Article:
Saturday, 10 December 2016

Hard Journalism as a Public Good

Earlier this week the Commerce Commission held a conference on the proposed merger between Fairfax and NZME. Most of the discussion involved the applicants responding to questions from the Commission. The transcripts will be available here. This post is not about the proposed merger but was provoked by the discussion at the hearings.

There is no doubt that journalism as a profession is facing serious economic challenges. Advertising revenue is moving away from printed newspapers as readership declines, and the online versions of newspapers aren't gaining as much revenue as their hard copy versions are losing. Google & Facebook (G&F) are scooping up the rest of the cash because they have better ways of matching adverts to eyeballs.

But G&F are distributors of content, not creators, which is why they haven't really cared whether news is real or fake. And by scooping the advertising revenue, G&F are revealing the weakness that was always inside the traditional business model for news media: hard news has been cross-subsidised by soft news. The light, quirky stuff has sold papers day-to-day while journos dug into important but deeper stories that headline less frequently.

Think of the hard-soft distinction as a spectrum that runs from serious investigative journalism through to PR puff pieces. Any story that someone has a strong interest in killing off is likely to be hard journalism. Innocuous human interest stories are neutral - no-one is promoting them or trying to kill them off. And at the other end of the spectrum are PR stories deliberately planted by someone with a position or product to promote. In the traditional model, a bundle of stories is sold in a newspaper and readership of the latter two categories helped to pay for the more important stuff.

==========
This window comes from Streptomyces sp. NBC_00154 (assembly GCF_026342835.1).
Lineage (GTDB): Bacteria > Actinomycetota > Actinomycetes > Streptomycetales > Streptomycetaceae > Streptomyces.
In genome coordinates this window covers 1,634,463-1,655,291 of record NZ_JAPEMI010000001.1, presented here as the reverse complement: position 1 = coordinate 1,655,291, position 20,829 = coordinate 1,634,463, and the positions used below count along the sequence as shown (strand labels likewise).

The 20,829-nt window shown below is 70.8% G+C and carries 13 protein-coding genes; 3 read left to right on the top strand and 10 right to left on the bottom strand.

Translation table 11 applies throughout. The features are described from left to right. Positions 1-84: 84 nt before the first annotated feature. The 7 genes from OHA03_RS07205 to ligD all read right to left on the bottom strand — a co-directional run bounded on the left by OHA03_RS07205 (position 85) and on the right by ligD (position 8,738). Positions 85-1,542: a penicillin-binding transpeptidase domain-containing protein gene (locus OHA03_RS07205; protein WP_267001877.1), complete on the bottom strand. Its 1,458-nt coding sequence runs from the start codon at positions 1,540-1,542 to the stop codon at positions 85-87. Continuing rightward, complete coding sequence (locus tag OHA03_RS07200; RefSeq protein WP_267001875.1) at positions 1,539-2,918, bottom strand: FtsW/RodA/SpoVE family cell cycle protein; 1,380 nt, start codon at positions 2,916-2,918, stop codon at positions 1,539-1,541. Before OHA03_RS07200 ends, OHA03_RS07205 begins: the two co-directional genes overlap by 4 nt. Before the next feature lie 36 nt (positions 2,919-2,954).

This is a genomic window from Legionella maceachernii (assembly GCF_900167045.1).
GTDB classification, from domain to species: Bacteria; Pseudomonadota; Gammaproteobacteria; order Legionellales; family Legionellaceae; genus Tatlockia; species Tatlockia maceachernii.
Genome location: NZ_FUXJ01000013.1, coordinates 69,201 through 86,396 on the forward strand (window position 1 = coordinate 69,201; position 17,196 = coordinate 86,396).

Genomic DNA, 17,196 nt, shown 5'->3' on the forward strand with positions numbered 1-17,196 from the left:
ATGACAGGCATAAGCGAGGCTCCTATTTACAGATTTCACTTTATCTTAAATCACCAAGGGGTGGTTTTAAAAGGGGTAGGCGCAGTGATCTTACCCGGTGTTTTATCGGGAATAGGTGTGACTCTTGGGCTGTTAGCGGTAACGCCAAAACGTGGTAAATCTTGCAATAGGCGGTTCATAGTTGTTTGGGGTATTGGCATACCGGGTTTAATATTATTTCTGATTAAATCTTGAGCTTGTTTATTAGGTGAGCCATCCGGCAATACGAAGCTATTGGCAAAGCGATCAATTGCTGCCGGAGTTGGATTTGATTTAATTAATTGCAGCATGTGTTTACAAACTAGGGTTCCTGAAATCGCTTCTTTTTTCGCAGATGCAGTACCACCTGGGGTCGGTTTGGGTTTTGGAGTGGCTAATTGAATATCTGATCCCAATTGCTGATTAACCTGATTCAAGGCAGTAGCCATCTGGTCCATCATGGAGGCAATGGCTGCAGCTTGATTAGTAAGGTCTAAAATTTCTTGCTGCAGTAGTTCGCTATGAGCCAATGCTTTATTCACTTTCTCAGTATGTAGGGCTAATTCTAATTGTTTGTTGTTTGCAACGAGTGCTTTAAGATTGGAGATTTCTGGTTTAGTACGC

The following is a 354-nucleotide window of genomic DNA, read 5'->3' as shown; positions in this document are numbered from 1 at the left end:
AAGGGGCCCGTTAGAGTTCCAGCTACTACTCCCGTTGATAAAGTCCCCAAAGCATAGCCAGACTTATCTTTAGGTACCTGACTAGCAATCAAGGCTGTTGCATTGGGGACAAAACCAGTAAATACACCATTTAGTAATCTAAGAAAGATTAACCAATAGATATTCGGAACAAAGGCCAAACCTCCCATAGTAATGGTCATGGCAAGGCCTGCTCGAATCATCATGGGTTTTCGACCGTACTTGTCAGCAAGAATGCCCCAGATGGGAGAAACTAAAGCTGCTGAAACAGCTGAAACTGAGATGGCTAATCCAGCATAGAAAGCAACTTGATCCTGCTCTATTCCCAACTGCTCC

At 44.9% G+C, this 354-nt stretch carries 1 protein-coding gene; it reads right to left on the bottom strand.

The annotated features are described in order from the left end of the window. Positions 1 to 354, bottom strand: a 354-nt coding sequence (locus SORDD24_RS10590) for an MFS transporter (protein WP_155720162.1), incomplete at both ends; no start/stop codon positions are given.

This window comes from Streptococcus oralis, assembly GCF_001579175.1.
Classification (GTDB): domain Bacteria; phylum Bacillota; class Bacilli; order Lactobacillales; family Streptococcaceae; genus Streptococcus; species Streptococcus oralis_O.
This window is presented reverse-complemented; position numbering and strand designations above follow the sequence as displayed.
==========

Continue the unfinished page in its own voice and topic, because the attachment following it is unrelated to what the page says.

Cross-subsidies are not sustainable under competition though. In the modern online world G&F unpick the traditional bundles, allowing readers to focus on the cat-up-tree stories if they so desire. Worse, they also take advertising revenue from the harder investigative pieces.

So how do we ensure that enough hard news is reported?

The first step is to acknowledge that it meets both criteria of a public good. Once created, hard news can be consumed by an infinite number of people, so there is no rivalry for consumption as there is for a sandwich. It is also difficult and inefficient to exclude those who have not paid from the consumption of hard news. Under these conditions, commercial operators will under-provide hard news because it is difficult to monetise.

This under-provision is a serious problem because hard news is the feedback loop by which the general public are sufficiently informed to insist on changes in policy. It is crucial to the sustainable development of our society, environment and economy.

So the question is not whether we should support hard journalism, but how to do so in today's context. Apart from the rapidly evaporating cross-subsidies, there are three main options.

Crowd-funding can work but it has some obvious weaknesses. It is best suited to particular projects rather than the maintenance of an ongoing effort by a dedicated crew. It also risks tipping off the target(s) of the investigation.

Option two is for newspapers to take on G&F at their own game by using a combination of paywalls and permission-based marketing to reclaim advertising revenue. This strategy might possibly succeed, but it would still require internal cross-subsidies and it is not obvious that those seeking cat stories would subscribe in sufficient volumes to support hard news.

Public funding is the third option and more consistent with the way we ensure the provision of other public goods. The main difficulties with public funding are ensuring we get plenty of high quality outputs and finding the dosh to pay for it.

I'll have a crack at these difficulties in another post.

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